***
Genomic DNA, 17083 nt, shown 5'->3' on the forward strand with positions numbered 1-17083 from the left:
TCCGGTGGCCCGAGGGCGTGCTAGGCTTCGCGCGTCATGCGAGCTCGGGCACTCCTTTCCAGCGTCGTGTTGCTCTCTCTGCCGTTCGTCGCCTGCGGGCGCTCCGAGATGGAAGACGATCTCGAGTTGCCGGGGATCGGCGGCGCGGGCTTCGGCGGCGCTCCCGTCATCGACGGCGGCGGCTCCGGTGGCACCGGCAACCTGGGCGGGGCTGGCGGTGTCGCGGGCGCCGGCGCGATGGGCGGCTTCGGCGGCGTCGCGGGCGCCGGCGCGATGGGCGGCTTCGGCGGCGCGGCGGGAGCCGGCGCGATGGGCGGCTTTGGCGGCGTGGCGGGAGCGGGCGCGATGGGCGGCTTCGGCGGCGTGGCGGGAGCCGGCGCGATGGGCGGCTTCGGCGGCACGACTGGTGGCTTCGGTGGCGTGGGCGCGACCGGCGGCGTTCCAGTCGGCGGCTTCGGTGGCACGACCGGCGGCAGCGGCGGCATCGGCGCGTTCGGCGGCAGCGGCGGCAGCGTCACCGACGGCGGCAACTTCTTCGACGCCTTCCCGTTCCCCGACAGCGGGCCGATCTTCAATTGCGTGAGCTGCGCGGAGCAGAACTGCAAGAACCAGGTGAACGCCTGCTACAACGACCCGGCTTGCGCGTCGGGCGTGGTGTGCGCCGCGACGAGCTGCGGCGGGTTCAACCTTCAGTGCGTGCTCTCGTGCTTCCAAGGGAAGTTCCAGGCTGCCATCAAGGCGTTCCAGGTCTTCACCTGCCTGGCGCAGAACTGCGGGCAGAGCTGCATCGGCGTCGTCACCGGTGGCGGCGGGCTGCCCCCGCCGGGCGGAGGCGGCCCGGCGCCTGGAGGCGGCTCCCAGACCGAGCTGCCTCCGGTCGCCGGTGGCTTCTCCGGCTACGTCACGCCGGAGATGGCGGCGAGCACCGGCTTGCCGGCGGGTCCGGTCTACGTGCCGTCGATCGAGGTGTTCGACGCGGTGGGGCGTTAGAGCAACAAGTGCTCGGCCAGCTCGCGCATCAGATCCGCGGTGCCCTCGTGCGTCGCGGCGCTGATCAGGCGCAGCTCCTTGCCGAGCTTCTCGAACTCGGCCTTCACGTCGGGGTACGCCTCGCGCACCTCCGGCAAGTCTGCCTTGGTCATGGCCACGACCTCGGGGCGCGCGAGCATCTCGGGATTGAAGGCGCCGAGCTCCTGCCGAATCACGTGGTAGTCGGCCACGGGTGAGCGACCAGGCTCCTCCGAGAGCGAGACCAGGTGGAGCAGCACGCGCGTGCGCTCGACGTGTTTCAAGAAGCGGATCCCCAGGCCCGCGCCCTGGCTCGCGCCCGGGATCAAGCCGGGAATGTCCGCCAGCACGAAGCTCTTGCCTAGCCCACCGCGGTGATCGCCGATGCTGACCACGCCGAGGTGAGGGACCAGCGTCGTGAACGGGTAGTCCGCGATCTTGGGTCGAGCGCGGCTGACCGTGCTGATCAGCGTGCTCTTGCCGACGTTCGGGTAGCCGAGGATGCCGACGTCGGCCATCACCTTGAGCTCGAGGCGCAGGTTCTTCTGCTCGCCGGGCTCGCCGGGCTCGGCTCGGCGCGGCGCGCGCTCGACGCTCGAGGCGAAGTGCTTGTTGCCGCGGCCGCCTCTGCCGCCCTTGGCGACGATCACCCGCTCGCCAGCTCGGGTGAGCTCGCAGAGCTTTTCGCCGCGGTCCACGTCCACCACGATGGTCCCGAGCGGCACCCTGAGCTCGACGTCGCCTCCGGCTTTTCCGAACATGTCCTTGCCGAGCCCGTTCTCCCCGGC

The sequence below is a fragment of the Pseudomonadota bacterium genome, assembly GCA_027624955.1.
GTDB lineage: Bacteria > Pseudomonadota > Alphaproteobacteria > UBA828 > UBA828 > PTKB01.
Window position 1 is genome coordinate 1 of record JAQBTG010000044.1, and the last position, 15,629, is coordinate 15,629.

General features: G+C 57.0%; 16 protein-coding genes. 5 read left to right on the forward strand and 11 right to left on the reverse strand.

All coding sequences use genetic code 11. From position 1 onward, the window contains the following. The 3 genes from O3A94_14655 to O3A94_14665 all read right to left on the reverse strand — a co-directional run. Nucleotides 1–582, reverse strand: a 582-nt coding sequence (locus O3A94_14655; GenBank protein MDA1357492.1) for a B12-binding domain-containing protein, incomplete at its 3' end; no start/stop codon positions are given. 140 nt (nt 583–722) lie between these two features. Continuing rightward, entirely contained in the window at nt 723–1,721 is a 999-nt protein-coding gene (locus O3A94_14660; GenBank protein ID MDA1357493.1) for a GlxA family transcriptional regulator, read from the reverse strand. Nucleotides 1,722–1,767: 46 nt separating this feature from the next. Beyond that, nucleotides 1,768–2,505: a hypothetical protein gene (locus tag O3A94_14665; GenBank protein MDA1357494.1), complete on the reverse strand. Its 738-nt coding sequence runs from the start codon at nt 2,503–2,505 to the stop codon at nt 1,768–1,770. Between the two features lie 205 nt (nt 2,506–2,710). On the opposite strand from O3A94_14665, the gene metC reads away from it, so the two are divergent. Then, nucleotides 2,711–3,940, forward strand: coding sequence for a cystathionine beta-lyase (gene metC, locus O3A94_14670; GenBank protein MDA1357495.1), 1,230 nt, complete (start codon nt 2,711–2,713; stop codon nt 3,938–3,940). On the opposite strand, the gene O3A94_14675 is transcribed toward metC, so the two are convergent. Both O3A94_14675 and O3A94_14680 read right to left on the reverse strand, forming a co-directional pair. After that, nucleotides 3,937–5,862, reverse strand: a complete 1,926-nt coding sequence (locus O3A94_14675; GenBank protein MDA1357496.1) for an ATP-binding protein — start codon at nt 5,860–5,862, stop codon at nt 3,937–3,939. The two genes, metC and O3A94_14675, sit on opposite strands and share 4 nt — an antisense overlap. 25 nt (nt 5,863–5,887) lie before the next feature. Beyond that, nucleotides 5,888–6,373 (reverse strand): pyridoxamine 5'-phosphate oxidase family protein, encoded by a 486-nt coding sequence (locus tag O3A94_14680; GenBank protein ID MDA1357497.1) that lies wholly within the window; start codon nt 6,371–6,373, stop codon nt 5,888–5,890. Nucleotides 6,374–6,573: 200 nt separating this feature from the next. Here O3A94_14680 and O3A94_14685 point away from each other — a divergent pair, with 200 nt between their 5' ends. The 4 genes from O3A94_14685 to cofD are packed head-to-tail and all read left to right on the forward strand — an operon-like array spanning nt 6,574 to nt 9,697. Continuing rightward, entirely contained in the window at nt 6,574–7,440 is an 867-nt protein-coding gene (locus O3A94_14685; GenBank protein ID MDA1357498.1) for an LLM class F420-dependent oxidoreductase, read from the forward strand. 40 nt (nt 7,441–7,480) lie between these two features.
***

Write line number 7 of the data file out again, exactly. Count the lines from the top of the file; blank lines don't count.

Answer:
All coding sequences use genetic code 11. From position 1 onward, the window contains the following. The 3 genes from O3A94_14655 to O3A94_14665 all read right to left on the reverse strand — a co-directional run. Nucleotides 1–582, reverse strand: a 582-nt coding sequence (locus O3A94_14655; GenBank protein MDA1357492.1) for a B12-binding domain-containing protein, incomplete at its 3' end; no start/stop codon positions are given. 140 nt (nt 583–722) lie between these two features. Continuing rightward, entirely contained in the window at nt 723–1,721 is a 999-nt protein-coding gene (locus O3A94_14660; GenBank protein ID MDA1357493.1) for a GlxA family transcriptional regulator, read from the reverse strand. Nucleotides 1,722–1,767: 46 nt separating this feature from the next. Beyond that, nucleotides 1,768–2,505: a hypothetical protein gene (locus tag O3A94_14665; GenBank protein MDA1357494.1), complete on the reverse strand. Its 738-nt coding sequence runs from the start codon at nt 2,503–2,505 to the stop codon at nt 1,768–1,770. Between the two features lie 205 nt (nt 2,506–2,710). On the opposite strand from O3A94_14665, the gene metC reads away from it, so the two are divergent. Then, nucleotides 2,711–3,940, forward strand: coding sequence for a cystathionine beta-lyase (gene metC, locus O3A94_14670; GenBank protein MDA1357495.1), 1,230 nt, complete (start codon nt 2,711–2,713; stop codon nt 3,938–3,940). On the opposite strand, the gene O3A94_14675 is transcribed toward metC, so the two are convergent. Both O3A94_14675 and O3A94_14680 read right to left on the reverse strand, forming a co-directional pair. After that, nucleotides 3,937–5,862, reverse strand: a complete 1,926-nt coding sequence (locus O3A94_14675; GenBank protein MDA1357496.1) for an ATP-binding protein — start codon at nt 5,860–5,862, stop codon at nt 3,937–3,939. The two genes, metC and O3A94_14675, sit on opposite strands and share 4 nt — an antisense overlap. 25 nt (nt 5,863–5,887) lie before the next feature. Beyond that, nucleotides 5,888–6,373 (reverse strand): pyridoxamine 5'-phosphate oxidase family protein, encoded by a 486-nt coding sequence (locus tag O3A94_14680; GenBank protein ID MDA1357497.1) that lies wholly within the window; start codon nt 6,371–6,373, stop codon nt 5,888–5,890. Nucleotides 6,374–6,573: 200 nt separating this feature from the next. Here O3A94_14680 and O3A94_14685 point away from each other — a divergent pair, with 200 nt between their 5' ends. The 4 genes from O3A94_14685 to cofD are packed head-to-tail and all read left to right on the forward strand — an operon-like array spanning nt 6,574 to nt 9,697. Continuing rightward, entirely contained in the window at nt 6,574–7,440 is an 867-nt protein-coding gene (locus O3A94_14685; GenBank protein ID MDA1357498.1) for an LLM class F420-dependent oxidoreductase, read from the forward strand. 40 nt (nt 7,441–7,480) lie between these two features.